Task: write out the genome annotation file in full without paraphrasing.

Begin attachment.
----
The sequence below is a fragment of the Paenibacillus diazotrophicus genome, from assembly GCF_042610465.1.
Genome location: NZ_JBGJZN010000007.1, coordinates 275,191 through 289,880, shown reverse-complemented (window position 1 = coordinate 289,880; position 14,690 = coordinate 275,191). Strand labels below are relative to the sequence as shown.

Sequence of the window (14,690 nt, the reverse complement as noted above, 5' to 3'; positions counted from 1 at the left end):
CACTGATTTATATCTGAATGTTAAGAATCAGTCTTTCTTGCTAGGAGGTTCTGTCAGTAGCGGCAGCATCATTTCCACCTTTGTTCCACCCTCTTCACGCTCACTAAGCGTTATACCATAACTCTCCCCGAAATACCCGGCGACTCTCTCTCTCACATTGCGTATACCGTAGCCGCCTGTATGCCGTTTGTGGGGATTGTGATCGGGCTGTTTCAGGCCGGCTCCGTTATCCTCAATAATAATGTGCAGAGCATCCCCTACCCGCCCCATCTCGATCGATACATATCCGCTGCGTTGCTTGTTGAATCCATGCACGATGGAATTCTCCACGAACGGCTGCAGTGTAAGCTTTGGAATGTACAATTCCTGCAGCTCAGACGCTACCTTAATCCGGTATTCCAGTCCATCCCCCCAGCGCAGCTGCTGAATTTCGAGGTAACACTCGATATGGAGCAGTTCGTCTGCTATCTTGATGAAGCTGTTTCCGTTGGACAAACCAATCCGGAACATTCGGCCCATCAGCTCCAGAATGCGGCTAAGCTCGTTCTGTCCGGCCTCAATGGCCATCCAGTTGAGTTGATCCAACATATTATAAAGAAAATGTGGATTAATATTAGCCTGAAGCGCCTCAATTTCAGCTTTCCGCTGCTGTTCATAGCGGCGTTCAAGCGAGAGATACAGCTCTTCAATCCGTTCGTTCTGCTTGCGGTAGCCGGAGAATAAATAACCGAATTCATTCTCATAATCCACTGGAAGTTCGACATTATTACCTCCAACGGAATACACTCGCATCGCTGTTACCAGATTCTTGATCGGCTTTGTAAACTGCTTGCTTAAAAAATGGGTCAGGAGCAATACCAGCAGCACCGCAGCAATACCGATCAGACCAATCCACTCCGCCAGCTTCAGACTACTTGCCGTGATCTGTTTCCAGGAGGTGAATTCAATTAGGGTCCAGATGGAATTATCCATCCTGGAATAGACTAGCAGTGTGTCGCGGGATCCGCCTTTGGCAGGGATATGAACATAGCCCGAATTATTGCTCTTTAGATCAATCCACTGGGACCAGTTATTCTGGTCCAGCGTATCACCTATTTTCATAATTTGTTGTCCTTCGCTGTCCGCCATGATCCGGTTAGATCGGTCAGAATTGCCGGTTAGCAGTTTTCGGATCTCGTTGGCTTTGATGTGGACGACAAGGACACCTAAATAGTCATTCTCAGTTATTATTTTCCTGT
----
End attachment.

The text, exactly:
The sequence below is a fragment of the Paenibacillus diazotrophicus genome, from assembly GCF_042610465.1.
Genome location: NZ_JBGJZN010000007.1, coordinates 275,191 through 289,880, shown reverse-complemented (window position 1 = coordinate 289,880; position 14,690 = coordinate 275,191). Strand labels below are relative to the sequence as shown.

Sequence of the window (14,690 nt, the reverse complement as noted above, 5' to 3'; positions counted from 1 at the left end):
CACTGATTTATATCTGAATGTTAAGAATCAGTCTTTCTTGCTAGGAGGTTCTGTCAGTAGCGGCAGCATCATTTCCACCTTTGTTCCACCCTCTTCACGCTCACTAAGCGTTATACCATAACTCTCCCCGAAATACCCGGCGACTCTCTCTCTCACATTGCGTATACCGTAGCCGCCTGTATGCCGTTTGTGGGGATTGTGATCGGGCTGTTTCAGGCCGGCTCCGTTATCCTCAATAATAATGTGCAGAGCATCCCCTACCCGCCCCATCTCGATCGATACATATCCGCTGCGTTGCTTGTTGAATCCATGCACGATGGAATTCTCCACGAACGGCTGCAGTGTAAGCTTTGGAATGTACAATTCCTGCAGCTCAGACGCTACCTTAATCCGGTATTCCAGTCCATCCCCCCAGCGCAGCTGCTGAATTTCGAGGTAACACTCGATATGGAGCAGTTCGTCTGCTATCTTGATGAAGCTGTTTCCGTTGGACAAACCAATCCGGAACATTCGGCCCATCAGCTCCAGAATGCGGCTAAGCTCGTTCTGTCCGGCCTCAATGGCCATCCAGTTGAGTTGATCCAACATATTATAAAGAAAATGTGGATTAATATTAGCCTGAAGCGCCTCAATTTCAGCTTTCCGCTGCTGTTCATAGCGGCGTTCAAGCGAGAGATACAGCTCTTCAATCCGTTCGTTCTGCTTGCGGTAGCCGGAGAATAAATAACCGAATTCATTCTCATAATCCACTGGAAGTTCGACATTATTACCTCCAACGGAATACACTCGCATCGCTGTTACCAGATTCTTGATCGGCTTTGTAAACTGCTTGCTTAAAAAATGGGTCAGGAGCAATACCAGCAGCACCGCAGCAATACCGATCAGACCAATCCACTCCGCCAGCTTCAGACTACTTGCCGTGATCTGTTTCCAGGAGGTGAATTCAATTAGGGTCCAGATGGAATTATCCATCCTGGAATAGACTAGCAGTGTGTCGCGGGATCCGCCTTTGGCAGGGATATGAACATAGCCCGAATTATTGCTCTTTAGATCAATCCACTGGGACCAGTTATTCTGGTCCAGCGTATCACCTATTTTCATAATTTGTTGTCCTTCGCTGTCCGCCATGATCCGGTTAGATCGGTCAGAATTGCCGGTTAGCAGTTTTCGGATCTCGTTGGCTTTGATGTGGACGACAAGGACACCTAAATAGTCATTCTCAGTTATTATTTTCCTGT